2. Move with someone else.

Engaging in physical activities with others supports you in doing those activities. And social interaction is important for depression. Ask friends what activities they’re doing or would like to start doing, and join them. Other options include hiring a personal trainer, joining an exercise group or going to a class.

3. Try a trial.

Sign up and commit to going to three exercise classes. Or commit to going to the gym every Monday, Wednesday and Friday.

As Korb writes, “Even if you’re feeling too tired to do any actual exercise, still go to the gym, park your car, walk in, change into workout clothes, and pick up a five-pound weight. If you’re really so tired that you don’t want to do anything else there, that’s totally fine.”

Also check out websites like Groupon for monthly memberships to a yoga or Pilates studio.

4. Take it outside.

Nature has a profound effect on our mood and decreases depressive symptoms. Even just looking at images of lakes and trees helps. Take a walk around your neighborhood or local park. Or walk on a treadmill that’s by a window.

5. Tie it to a why.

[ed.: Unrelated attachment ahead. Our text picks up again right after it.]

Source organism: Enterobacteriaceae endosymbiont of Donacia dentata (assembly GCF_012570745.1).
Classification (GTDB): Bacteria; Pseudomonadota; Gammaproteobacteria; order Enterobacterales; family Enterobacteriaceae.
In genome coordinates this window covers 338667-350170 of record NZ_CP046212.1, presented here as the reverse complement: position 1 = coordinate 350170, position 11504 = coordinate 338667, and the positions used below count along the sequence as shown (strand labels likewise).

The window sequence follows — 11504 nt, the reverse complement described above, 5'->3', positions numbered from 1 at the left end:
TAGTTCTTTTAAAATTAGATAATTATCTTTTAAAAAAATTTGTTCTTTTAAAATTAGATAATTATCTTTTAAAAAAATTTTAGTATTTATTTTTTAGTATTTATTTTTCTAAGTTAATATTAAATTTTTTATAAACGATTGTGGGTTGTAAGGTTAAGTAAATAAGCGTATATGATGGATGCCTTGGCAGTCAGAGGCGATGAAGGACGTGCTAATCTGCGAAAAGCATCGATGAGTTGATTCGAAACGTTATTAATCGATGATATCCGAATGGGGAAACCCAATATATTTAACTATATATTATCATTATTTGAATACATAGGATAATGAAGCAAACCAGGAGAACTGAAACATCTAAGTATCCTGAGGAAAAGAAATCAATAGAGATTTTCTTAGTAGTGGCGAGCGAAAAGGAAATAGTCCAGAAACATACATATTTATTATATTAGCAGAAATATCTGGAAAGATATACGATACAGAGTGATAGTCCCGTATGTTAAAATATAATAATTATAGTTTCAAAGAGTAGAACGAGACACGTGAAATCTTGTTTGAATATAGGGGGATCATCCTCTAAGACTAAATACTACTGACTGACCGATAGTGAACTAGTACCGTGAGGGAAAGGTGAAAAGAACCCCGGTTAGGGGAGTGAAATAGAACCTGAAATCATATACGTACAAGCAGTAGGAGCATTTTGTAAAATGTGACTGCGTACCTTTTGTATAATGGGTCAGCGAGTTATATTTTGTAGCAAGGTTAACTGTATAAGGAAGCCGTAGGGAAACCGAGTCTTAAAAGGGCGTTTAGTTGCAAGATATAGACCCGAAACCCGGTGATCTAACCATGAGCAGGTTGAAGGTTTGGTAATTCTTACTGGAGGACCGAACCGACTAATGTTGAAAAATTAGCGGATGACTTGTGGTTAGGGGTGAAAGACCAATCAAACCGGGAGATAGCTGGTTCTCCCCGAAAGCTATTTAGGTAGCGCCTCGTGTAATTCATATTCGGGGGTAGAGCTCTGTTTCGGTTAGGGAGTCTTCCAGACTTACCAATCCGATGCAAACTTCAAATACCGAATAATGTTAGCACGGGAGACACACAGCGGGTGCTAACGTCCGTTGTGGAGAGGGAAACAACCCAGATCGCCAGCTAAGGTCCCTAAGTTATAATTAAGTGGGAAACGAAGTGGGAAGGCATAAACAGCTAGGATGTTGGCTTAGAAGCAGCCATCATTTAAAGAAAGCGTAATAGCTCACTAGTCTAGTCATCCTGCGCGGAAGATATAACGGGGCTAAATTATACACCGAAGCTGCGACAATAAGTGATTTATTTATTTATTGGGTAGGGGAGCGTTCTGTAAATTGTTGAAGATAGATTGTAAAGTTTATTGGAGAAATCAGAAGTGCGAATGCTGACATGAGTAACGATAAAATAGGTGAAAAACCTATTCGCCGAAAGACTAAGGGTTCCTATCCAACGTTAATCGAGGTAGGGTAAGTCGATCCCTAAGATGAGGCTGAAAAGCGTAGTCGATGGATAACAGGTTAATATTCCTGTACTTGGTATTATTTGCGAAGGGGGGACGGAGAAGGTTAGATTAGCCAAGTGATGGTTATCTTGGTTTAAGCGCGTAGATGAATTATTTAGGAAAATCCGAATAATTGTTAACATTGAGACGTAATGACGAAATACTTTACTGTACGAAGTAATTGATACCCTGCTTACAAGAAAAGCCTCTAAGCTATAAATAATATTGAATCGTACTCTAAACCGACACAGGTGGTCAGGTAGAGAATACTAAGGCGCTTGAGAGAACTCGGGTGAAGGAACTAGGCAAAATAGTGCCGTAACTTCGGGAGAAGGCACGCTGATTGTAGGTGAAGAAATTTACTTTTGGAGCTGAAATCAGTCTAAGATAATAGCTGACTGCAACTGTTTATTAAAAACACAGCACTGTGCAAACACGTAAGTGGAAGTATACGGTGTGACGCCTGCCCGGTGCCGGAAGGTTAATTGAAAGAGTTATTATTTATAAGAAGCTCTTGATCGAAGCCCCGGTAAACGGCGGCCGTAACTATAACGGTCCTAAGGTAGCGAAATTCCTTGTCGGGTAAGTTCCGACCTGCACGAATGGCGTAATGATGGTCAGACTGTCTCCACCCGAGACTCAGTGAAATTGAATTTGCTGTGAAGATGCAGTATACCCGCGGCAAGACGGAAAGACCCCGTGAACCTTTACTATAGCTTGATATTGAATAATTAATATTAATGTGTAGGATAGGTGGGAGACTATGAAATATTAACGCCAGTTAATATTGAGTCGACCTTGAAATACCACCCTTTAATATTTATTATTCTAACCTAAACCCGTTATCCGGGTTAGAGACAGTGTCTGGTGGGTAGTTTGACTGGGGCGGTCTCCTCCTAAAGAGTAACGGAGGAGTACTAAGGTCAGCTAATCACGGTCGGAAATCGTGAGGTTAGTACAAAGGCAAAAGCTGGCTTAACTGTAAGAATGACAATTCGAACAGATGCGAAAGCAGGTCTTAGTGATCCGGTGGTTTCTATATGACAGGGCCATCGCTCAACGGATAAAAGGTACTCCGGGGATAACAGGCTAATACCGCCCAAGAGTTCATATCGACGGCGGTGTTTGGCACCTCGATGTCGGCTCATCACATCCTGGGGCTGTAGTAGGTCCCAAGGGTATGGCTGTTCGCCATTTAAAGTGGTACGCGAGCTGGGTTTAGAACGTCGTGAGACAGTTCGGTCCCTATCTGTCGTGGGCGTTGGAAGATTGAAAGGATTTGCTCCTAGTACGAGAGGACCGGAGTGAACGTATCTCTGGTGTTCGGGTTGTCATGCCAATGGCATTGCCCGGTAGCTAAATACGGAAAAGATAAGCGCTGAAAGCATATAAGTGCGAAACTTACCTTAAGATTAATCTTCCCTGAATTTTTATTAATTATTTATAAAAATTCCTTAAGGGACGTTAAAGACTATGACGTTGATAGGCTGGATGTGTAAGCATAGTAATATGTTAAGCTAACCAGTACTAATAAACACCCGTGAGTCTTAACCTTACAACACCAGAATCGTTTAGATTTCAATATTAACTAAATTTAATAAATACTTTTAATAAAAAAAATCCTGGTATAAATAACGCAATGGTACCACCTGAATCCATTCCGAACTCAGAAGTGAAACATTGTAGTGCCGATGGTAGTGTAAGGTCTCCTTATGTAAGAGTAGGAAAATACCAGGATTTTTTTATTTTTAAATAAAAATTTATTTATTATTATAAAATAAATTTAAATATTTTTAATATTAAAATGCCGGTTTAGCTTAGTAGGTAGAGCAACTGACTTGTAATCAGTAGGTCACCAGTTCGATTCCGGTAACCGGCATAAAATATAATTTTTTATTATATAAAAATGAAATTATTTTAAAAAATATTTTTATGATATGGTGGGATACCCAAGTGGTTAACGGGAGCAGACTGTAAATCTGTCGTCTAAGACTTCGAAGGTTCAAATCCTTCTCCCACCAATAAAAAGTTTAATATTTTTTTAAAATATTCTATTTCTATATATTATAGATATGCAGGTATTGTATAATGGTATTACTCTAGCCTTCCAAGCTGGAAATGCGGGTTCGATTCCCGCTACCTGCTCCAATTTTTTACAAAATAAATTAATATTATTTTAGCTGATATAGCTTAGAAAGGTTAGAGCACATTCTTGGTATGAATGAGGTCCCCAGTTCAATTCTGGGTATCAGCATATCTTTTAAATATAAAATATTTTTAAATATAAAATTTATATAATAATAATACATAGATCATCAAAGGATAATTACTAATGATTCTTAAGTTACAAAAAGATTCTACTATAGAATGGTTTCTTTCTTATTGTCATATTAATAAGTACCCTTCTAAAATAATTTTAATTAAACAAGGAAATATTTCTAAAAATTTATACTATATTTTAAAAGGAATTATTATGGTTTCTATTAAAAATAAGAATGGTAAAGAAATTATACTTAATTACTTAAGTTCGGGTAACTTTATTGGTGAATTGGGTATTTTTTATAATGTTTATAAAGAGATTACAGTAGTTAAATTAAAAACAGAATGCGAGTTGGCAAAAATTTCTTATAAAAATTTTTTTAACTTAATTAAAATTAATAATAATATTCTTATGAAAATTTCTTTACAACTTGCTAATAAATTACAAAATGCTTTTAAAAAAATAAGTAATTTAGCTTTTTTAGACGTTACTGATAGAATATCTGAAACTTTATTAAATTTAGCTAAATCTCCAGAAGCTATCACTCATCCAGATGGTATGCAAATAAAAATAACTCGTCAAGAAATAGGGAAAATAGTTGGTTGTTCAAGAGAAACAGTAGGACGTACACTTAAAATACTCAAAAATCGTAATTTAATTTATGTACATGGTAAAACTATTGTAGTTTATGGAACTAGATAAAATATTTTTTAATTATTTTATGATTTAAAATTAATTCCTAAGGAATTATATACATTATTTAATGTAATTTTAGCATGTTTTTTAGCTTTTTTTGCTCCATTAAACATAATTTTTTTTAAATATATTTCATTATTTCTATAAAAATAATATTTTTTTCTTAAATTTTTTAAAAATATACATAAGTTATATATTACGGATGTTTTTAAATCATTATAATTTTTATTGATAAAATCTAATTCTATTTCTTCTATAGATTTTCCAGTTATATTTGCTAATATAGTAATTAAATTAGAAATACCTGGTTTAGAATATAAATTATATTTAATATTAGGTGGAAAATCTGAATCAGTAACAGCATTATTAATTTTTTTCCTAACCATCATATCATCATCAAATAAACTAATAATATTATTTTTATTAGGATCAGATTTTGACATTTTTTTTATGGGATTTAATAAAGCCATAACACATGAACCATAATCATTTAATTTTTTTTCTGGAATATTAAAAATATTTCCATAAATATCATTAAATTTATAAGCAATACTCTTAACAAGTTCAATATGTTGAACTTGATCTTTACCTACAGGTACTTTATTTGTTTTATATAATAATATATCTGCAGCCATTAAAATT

According to Korb, “When you connect your exercise to a long-term goal, it helps your brain overlook momentary discomfort and makes your exercise more satisfying.” For instance, Korb started getting active because it made playing sports more enjoyable.

Figure out what’s truly important to you. Remind yourself of your why regularly.

6. Plan for it.

Put exercise on your calendar. Then when you’re done, mark it as complete. As Korb writes, “Planning activates the prefrontal cortex, and checking it off the list releases dopamine.”

7. Keep it small.

It’s a whole lot easier to do something when it’s small and simple. For instance, start with one push-up after checking your inbox. If you’re feeling better, do more push-ups. “But if all you ever do is one push-up, that’s better than nothing,” Korb writes.

8. Keep moving throughout the day.

“Sitting is the new smoking. In other words, it’s bad for you,” Korb writes. Try to incorporate movement throughout your day. If you have a desk job, every hour, get up and walk around (or more frequently, if you can). Every 20 minutes stretch your hands, arms and back.

9. Dismiss “I can’ts.”

According to Korb, a common objection to exercise is “But I can’t …” You might think you can’t go to the gym three times a week, or run a marathon or run at all. That’s OK. As he writes, then go to the gym once a week, run a mile or take a walk.

“Once you stop focusing on all the things you can’t do, you may start to be amazed by what you can do.”

When you’re depressed, the last thing you probably want to do is move your body. In fact, your brain might’ve just come up with five reasons why you can’t or won’t exercise after reading that sentence.

Start small, and keep going. Remember you can do many things, even though your brain may be telling you otherwise. As Korb writes in The Upward Spiral, “Your depressed brain might be telling you to give up. It might be telling you that everything hurts too much to exercise. Thank it for its opinion, and go for a walk.”